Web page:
Why you shouldn't wash your hands with antibacterial soaps

A new study suggests that antibacterial hand washes actually make superbugs stronger.

Infectious disease specialists worry that overuse of these soaps may create mutant germs which resist drugs.

Experts also suggest these products may kill off helpful bacteria that our bodies need.

This is because the products leave behind residue which builds up in the environment and lasts a long time.

The study from the University of Oregon found antibiotic-resistance genes in indoor dust from an old building with approximately 25% of the bacteria found coming from human skin.

This is a problem because samples turned up antimicrobial chemicals like triclosan and other antibiotic-resistance genes.

Triclosan is the most commonly used antibacterial ingredient in personal care products. However, just last week the FDA ruled that this ingredient be removed from bar and hand soaps within the next year because it's been linked with a gene that makes bacteria resistant to antibiotics.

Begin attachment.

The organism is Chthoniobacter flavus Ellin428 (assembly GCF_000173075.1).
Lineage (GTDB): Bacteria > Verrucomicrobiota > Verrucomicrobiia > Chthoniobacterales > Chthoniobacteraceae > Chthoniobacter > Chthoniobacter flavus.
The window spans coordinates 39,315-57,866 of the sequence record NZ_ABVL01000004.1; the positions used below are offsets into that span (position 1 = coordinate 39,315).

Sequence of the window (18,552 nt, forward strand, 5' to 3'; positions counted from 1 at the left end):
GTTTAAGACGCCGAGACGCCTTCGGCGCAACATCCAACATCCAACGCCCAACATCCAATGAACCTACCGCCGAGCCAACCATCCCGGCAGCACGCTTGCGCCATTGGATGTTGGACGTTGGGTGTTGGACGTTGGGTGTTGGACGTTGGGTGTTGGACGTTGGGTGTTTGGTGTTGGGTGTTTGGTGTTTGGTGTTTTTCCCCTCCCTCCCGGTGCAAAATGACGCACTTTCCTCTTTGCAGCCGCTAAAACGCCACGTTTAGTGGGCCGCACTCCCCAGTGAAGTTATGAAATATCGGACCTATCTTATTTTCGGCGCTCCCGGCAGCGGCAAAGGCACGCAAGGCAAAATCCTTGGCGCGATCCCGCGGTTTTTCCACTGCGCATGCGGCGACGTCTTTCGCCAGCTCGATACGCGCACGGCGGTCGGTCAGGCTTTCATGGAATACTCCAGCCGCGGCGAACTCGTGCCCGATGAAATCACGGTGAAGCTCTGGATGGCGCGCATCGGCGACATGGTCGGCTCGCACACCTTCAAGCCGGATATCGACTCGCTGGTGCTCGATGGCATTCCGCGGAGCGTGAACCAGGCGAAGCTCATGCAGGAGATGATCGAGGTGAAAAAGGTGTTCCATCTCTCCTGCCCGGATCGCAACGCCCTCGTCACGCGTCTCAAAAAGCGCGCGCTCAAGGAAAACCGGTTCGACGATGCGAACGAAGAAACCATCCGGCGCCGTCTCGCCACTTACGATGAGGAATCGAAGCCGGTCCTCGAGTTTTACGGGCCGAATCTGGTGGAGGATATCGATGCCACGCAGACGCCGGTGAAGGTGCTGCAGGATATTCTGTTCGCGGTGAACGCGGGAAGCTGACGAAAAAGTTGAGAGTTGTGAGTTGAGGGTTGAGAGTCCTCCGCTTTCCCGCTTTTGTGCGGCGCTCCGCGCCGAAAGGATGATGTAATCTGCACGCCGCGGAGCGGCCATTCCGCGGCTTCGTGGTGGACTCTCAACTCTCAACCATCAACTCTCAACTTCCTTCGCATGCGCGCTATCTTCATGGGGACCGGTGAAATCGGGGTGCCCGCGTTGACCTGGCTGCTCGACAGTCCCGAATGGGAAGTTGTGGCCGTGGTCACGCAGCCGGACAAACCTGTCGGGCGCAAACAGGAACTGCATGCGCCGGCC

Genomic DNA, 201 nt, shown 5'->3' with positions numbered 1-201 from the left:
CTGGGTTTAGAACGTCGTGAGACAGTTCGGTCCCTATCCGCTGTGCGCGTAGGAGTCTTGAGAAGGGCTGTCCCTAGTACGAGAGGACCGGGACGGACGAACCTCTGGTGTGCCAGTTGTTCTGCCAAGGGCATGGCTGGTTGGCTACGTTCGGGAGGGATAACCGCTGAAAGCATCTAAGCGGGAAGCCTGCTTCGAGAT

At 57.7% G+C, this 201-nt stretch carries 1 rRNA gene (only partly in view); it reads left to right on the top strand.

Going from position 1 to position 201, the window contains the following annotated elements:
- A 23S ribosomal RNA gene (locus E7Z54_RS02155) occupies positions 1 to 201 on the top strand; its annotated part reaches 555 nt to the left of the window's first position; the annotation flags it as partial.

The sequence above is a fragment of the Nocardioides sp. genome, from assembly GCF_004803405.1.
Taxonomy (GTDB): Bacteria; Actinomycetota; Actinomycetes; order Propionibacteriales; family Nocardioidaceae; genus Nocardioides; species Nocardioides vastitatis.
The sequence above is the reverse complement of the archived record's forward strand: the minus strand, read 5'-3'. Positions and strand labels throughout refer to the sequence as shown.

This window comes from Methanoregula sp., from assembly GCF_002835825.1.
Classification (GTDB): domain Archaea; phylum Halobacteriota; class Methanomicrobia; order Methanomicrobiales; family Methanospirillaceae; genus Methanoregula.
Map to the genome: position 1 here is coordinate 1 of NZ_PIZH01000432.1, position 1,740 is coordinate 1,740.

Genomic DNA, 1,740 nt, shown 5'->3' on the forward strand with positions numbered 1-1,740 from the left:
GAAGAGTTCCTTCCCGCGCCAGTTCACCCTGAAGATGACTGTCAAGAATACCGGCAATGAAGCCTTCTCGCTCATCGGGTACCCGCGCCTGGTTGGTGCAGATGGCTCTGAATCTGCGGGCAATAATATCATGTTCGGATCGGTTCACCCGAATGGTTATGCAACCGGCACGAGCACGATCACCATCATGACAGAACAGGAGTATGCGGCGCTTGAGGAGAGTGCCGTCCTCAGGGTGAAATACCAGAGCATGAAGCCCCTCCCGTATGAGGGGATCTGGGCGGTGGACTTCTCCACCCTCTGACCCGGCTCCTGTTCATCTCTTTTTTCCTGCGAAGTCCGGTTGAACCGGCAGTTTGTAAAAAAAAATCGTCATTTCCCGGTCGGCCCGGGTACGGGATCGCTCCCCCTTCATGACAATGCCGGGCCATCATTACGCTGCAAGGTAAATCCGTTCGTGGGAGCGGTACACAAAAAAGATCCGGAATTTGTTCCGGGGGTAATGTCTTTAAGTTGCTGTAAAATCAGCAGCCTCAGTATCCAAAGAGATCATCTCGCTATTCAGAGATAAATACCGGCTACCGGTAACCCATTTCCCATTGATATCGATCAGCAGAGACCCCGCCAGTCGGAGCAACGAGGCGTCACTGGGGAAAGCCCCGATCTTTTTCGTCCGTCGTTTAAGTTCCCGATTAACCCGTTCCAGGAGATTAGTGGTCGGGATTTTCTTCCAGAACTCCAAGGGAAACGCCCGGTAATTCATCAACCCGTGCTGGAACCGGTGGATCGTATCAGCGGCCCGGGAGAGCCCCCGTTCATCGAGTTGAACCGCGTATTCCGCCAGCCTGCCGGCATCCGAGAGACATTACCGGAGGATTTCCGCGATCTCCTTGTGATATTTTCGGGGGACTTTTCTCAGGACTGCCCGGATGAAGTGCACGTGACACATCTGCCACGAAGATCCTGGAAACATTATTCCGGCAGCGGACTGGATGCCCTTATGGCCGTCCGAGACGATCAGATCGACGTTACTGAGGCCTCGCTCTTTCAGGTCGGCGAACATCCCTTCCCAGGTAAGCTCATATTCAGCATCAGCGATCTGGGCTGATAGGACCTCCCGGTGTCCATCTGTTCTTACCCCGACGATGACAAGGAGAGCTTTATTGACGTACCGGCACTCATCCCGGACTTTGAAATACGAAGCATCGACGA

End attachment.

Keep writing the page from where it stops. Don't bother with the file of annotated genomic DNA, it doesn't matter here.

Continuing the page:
Experts suggest that regular soap and water is the best way to prevent spreading germs.

Bonus: it doesn't cost as much as those pricey anti-bacterial soaps!

RELATED: FDA bans antibacterial soaps and products

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FDA bans anti-bacterial soaps and products
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FDA bans anti-bacterial soaps and products
Not enough science to show OTC antibacterial soaps are better at preventing illness than plain soap & water. https://t.co/pFLCvMFgqd
Wide use of these products over a long time has raised the question of potential negative effects on your health. https://t.co/RrESvJTl9a
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